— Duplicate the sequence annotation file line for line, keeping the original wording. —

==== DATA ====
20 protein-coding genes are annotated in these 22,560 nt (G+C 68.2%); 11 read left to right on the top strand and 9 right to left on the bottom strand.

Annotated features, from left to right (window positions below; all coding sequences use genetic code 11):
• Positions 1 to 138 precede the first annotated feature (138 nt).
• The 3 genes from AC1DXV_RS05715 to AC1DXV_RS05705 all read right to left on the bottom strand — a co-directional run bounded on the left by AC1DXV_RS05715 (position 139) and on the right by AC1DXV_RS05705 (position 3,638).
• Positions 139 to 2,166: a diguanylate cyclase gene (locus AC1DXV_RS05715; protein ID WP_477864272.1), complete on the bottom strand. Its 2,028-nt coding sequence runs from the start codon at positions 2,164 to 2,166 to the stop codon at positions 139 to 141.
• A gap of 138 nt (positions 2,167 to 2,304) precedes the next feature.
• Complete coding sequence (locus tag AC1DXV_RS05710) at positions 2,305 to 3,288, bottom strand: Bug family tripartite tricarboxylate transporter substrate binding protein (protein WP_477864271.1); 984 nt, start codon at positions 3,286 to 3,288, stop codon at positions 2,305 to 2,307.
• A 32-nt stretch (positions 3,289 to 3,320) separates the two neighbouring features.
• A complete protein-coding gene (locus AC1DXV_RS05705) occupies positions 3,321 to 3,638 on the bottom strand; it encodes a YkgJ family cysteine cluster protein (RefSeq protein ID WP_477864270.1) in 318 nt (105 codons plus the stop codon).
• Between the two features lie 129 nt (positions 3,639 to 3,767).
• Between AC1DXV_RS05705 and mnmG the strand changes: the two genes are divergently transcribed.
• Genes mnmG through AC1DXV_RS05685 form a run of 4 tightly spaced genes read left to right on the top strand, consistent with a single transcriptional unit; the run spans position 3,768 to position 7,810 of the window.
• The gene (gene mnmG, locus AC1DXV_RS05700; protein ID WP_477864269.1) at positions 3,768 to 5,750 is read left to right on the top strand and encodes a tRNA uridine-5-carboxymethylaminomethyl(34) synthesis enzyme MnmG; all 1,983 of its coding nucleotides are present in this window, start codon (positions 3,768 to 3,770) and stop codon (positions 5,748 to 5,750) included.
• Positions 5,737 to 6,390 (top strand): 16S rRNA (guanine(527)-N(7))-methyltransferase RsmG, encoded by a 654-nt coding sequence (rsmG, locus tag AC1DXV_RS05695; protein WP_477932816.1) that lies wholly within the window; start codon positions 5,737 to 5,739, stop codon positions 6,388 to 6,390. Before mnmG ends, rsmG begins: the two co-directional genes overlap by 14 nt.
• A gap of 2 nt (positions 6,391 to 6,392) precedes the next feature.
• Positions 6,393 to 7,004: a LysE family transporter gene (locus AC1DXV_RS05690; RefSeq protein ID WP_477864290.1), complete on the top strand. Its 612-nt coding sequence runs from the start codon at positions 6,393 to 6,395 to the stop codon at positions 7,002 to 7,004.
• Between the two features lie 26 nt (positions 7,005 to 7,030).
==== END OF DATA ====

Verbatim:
20 protein-coding genes are annotated in these 22,560 nt (G+C 68.2%); 11 read left to right on the top strand and 9 right to left on the bottom strand.

Annotated features, from left to right (window positions below; all coding sequences use genetic code 11):
• Positions 1 to 138 precede the first annotated feature (138 nt).
• The 3 genes from AC1DXV_RS05715 to AC1DXV_RS05705 all read right to left on the bottom strand — a co-directional run bounded on the left by AC1DXV_RS05715 (position 139) and on the right by AC1DXV_RS05705 (position 3,638).
• Positions 139 to 2,166: a diguanylate cyclase gene (locus AC1DXV_RS05715; protein ID WP_477864272.1), complete on the bottom strand. Its 2,028-nt coding sequence runs from the start codon at positions 2,164 to 2,166 to the stop codon at positions 139 to 141.
• A gap of 138 nt (positions 2,167 to 2,304) precedes the next feature.
• Complete coding sequence (locus tag AC1DXV_RS05710) at positions 2,305 to 3,288, bottom strand: Bug family tripartite tricarboxylate transporter substrate binding protein (protein WP_477864271.1); 984 nt, start codon at positions 3,286 to 3,288, stop codon at positions 2,305 to 2,307.
• A 32-nt stretch (positions 3,289 to 3,320) separates the two neighbouring features.
• A complete protein-coding gene (locus AC1DXV_RS05705) occupies positions 3,321 to 3,638 on the bottom strand; it encodes a YkgJ family cysteine cluster protein (RefSeq protein ID WP_477864270.1) in 318 nt (105 codons plus the stop codon).
• Between the two features lie 129 nt (positions 3,639 to 3,767).
• Between AC1DXV_RS05705 and mnmG the strand changes: the two genes are divergently transcribed.
• Genes mnmG through AC1DXV_RS05685 form a run of 4 tightly spaced genes read left to right on the top strand, consistent with a single transcriptional unit; the run spans position 3,768 to position 7,810 of the window.
• The gene (gene mnmG, locus AC1DXV_RS05700; protein ID WP_477864269.1) at positions 3,768 to 5,750 is read left to right on the top strand and encodes a tRNA uridine-5-carboxymethylaminomethyl(34) synthesis enzyme MnmG; all 1,983 of its coding nucleotides are present in this window, start codon (positions 3,768 to 3,770) and stop codon (positions 5,748 to 5,750) included.
• Positions 5,737 to 6,390 (top strand): 16S rRNA (guanine(527)-N(7))-methyltransferase RsmG, encoded by a 654-nt coding sequence (rsmG, locus tag AC1DXV_RS05695; protein WP_477932816.1) that lies wholly within the window; start codon positions 5,737 to 5,739, stop codon positions 6,388 to 6,390. Before mnmG ends, rsmG begins: the two co-directional genes overlap by 14 nt.
• A gap of 2 nt (positions 6,391 to 6,392) precedes the next feature.
• Positions 6,393 to 7,004: a LysE family transporter gene (locus AC1DXV_RS05690; RefSeq protein ID WP_477864290.1), complete on the top strand. Its 612-nt coding sequence runs from the start codon at positions 6,393 to 6,395 to the stop codon at positions 7,002 to 7,004.
• Between the two features lie 26 nt (positions 7,005 to 7,030).